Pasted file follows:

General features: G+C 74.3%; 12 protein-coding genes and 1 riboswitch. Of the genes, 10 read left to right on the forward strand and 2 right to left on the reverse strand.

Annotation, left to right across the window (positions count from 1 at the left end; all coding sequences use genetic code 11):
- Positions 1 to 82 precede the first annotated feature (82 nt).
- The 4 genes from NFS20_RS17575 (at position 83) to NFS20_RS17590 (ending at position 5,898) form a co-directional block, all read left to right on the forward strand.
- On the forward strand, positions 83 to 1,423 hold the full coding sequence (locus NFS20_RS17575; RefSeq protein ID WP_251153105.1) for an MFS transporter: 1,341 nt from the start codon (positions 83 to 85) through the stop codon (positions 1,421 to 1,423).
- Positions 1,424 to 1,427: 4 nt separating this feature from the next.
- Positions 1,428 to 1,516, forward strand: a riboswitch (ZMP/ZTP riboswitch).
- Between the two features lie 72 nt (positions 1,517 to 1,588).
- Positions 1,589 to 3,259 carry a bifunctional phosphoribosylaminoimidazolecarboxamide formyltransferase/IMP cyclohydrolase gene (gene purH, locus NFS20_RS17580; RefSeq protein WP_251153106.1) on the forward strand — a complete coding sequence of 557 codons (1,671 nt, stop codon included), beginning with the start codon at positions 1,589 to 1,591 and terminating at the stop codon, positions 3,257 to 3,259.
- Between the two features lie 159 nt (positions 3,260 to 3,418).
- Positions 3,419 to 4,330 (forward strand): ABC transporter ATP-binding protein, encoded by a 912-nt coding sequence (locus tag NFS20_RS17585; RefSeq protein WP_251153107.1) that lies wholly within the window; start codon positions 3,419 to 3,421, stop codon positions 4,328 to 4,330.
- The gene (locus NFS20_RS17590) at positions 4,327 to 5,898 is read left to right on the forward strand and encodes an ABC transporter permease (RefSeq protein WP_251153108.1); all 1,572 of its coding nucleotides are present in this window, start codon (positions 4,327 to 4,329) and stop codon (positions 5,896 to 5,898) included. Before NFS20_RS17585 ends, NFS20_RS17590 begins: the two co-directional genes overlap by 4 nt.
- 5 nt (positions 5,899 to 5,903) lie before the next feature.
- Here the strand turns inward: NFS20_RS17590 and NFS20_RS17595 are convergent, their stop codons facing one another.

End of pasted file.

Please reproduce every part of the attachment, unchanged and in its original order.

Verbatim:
General features: G+C 74.3%; 12 protein-coding genes and 1 riboswitch. Of the genes, 10 read left to right on the forward strand and 2 right to left on the reverse strand.

Annotation, left to right across the window (positions count from 1 at the left end; all coding sequences use genetic code 11):
- Positions 1 to 82 precede the first annotated feature (82 nt).
- The 4 genes from NFS20_RS17575 (at position 83) to NFS20_RS17590 (ending at position 5,898) form a co-directional block, all read left to right on the forward strand.
- On the forward strand, positions 83 to 1,423 hold the full coding sequence (locus NFS20_RS17575; RefSeq protein ID WP_251153105.1) for an MFS transporter: 1,341 nt from the start codon (positions 83 to 85) through the stop codon (positions 1,421 to 1,423).
- Positions 1,424 to 1,427: 4 nt separating this feature from the next.
- Positions 1,428 to 1,516, forward strand: a riboswitch (ZMP/ZTP riboswitch).
- Between the two features lie 72 nt (positions 1,517 to 1,588).
- Positions 1,589 to 3,259 carry a bifunctional phosphoribosylaminoimidazolecarboxamide formyltransferase/IMP cyclohydrolase gene (gene purH, locus NFS20_RS17580; RefSeq protein WP_251153106.1) on the forward strand — a complete coding sequence of 557 codons (1,671 nt, stop codon included), beginning with the start codon at positions 1,589 to 1,591 and terminating at the stop codon, positions 3,257 to 3,259.
- Between the two features lie 159 nt (positions 3,260 to 3,418).
- Positions 3,419 to 4,330 (forward strand): ABC transporter ATP-binding protein, encoded by a 912-nt coding sequence (locus tag NFS20_RS17585; RefSeq protein WP_251153107.1) that lies wholly within the window; start codon positions 3,419 to 3,421, stop codon positions 4,328 to 4,330.
- The gene (locus NFS20_RS17590) at positions 4,327 to 5,898 is read left to right on the forward strand and encodes an ABC transporter permease (RefSeq protein WP_251153108.1); all 1,572 of its coding nucleotides are present in this window, start codon (positions 4,327 to 4,329) and stop codon (positions 5,896 to 5,898) included. Before NFS20_RS17585 ends, NFS20_RS17590 begins: the two co-directional genes overlap by 4 nt.
- 5 nt (positions 5,899 to 5,903) lie before the next feature.
- Here the strand turns inward: NFS20_RS17590 and NFS20_RS17595 are convergent, their stop codons facing one another.